Pearl Jam's Stone Gossard on 'Dark Matter' album, upcoming tour

Michael Rietmulder, The Seattle Times on

Published in Entertainment News

SEATTLE — In some ways, it’s hard to believe it’s been six years since Pearl Jam last played Seattle, when their ballyhooed Home Shows drummed up more than $11 million for local homelessness organizations. Between a barrage of side projects and lead singer Eddie Vedder’s and guitarist Mike McCready’s penchants for onstage pop-ins when their rock star buddies come to town, it’s not like the guys have been laying low in their hometown.

But a full-fledged, sweaty-browed, arena-rocking Pearl Jam show (or two) in their backyard is a different animal.

The PJ machine is officially fired up, as the Seattle juggernauts release their 12th studio album, “Dark Matter,” on Friday, with a pair of local dates — their first at Climate Pledge Arena — coming May 28 and 30.

“Dark Matter” differed, at least in process, from its predecessor, 2020’s striking “Gigaton” LP. As opposed to individual members of the band — rounded out by bassist Jeff Ament, drummer Matt Cameron and guitarist Stone Gossard — coming in with near-complete demos over long gestation periods, many of the new songs were hashed out during quick-paced sessions with everyone in the same room.

“We’re all musical adventurers,” Gossard said earlier this month. “Everyone in the band wants to get into that moment of creativity and to be part of something that has that sort of magic and that feeling that transcends reality in some way.”

That all-hands, keep-it-moving approach hearkened back to the band’s early days and was largely spurred by hotshot producer (and low-key guitar hero ) Andrew Watt. Despite the 33-year-old’s pop pedigree, Watt is a not-so-secret Pearl Jam superfan who had been clamoring behind the scenes to work with the band for a while. After first making his name producing for pop A-listers like Justin Bieber and Post Malone, Watt’s become something of a whisperer to rock’s elder statesmen, working on recent albums with Ozzy Osbourne and Iggy Pop, the Rolling Stones and Vedder’s rewarding solo album, “Earthling.”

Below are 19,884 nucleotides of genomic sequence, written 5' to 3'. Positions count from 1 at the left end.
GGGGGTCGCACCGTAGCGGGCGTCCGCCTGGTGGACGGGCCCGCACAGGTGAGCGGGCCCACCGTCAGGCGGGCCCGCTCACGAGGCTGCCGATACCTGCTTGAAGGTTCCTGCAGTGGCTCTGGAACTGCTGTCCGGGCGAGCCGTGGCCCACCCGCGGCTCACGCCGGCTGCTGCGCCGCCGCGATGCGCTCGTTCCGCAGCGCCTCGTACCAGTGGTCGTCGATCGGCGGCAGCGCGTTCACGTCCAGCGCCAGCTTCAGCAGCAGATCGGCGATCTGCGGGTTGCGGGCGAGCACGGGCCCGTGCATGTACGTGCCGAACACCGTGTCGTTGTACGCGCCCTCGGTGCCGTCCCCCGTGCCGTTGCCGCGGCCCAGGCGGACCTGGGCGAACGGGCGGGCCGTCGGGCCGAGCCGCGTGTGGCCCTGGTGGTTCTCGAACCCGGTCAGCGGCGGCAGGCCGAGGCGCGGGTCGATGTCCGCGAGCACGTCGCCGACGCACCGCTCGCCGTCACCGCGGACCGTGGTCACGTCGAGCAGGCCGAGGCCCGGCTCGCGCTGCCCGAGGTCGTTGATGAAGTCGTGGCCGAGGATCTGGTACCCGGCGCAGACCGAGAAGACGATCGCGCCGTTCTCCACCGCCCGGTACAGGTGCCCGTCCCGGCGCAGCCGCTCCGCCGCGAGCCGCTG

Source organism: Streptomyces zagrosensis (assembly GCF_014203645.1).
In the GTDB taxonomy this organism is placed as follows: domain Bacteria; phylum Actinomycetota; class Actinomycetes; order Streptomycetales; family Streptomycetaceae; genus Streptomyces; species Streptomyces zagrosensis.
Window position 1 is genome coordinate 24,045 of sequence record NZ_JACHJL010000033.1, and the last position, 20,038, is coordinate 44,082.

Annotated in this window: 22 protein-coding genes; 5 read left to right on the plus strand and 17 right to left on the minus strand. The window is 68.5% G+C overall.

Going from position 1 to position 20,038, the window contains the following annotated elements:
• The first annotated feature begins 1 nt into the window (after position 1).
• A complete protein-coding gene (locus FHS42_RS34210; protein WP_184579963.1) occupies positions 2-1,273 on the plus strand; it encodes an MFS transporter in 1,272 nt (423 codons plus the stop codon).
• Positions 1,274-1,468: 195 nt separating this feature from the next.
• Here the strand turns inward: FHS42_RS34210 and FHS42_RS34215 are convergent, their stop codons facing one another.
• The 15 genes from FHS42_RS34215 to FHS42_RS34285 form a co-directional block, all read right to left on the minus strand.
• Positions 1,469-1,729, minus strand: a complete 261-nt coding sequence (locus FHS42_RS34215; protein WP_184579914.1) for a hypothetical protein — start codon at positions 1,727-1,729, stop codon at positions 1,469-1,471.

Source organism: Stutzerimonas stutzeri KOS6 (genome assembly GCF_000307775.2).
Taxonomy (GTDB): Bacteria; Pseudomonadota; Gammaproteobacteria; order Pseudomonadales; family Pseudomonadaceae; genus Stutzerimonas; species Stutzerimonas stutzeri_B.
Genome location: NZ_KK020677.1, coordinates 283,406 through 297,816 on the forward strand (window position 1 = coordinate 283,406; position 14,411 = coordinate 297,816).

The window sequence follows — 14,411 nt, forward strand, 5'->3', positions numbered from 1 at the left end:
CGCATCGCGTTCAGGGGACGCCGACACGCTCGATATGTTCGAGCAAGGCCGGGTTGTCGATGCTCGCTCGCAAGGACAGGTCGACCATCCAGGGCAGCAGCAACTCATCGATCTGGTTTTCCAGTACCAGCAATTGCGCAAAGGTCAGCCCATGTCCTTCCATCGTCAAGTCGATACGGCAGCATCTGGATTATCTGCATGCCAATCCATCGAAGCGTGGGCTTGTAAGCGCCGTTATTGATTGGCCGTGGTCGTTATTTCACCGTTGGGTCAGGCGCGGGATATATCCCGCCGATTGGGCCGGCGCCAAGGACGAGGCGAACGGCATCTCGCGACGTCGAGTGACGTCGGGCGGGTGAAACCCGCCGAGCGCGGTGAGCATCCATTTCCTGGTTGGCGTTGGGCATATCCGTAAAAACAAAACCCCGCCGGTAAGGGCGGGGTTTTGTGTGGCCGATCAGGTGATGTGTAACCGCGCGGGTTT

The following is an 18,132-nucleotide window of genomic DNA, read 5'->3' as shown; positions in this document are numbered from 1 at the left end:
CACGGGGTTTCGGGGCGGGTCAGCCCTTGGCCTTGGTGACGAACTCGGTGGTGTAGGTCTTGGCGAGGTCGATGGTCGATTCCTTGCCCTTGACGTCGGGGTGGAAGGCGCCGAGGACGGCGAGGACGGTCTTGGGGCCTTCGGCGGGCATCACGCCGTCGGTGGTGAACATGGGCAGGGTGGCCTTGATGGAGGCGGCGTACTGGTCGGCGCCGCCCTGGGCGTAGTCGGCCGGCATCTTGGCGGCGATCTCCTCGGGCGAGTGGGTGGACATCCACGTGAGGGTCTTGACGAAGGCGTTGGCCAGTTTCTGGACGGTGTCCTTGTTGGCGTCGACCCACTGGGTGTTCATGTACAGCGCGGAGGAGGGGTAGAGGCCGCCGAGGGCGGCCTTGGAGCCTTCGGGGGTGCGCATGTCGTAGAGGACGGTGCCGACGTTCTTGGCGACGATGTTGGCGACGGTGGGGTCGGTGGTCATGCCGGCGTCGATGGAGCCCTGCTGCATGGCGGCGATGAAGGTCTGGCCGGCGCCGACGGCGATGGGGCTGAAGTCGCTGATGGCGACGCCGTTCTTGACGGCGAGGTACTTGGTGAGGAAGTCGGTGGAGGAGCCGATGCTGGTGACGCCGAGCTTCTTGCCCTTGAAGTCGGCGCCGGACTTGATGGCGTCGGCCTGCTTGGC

“He understands our songs from an outsider’s perspective,” Gossard said. “He knew that our early records were thrown together pretty quickly in terms of our process. There wasn’t a lot of time to think about things and I think that was part of what he fell in love with. He encouraged us to be in that same state of mind.”

Even if the guys brought in what they thought were solidified song skeletons, “everything that came in just got immediately thrown in the blender.” Parts were rearranged, keys shifted, new parts added. Nothing was too sacred. “That is a daunting process if you’re in a band because you’ve gotta be able to let your baby go,” Gossard said. “But that’s where some really magical things happen for us.”

“Dark Matter” was recorded during two stretches, the first taking place in 2021 at Watt’s studio.

“We walk into a room, here’s a guy that Ed has made a record with, but we’ve never met before, and he’s bouncing off the walls, super excited,” Gossard said. “He’s got a great little studio that the board is in the room, it’s all one room so we’re all in it together. We didn’t have any of our instruments, he just had guitars laying all over the place, and amps, and he’s like ‘Try this, try that, anything you wanna try!’ It’s a little bit 'Charlie and the Chocolate Factory' [laughs], he has a little bit of Willy Wonka [in him].”


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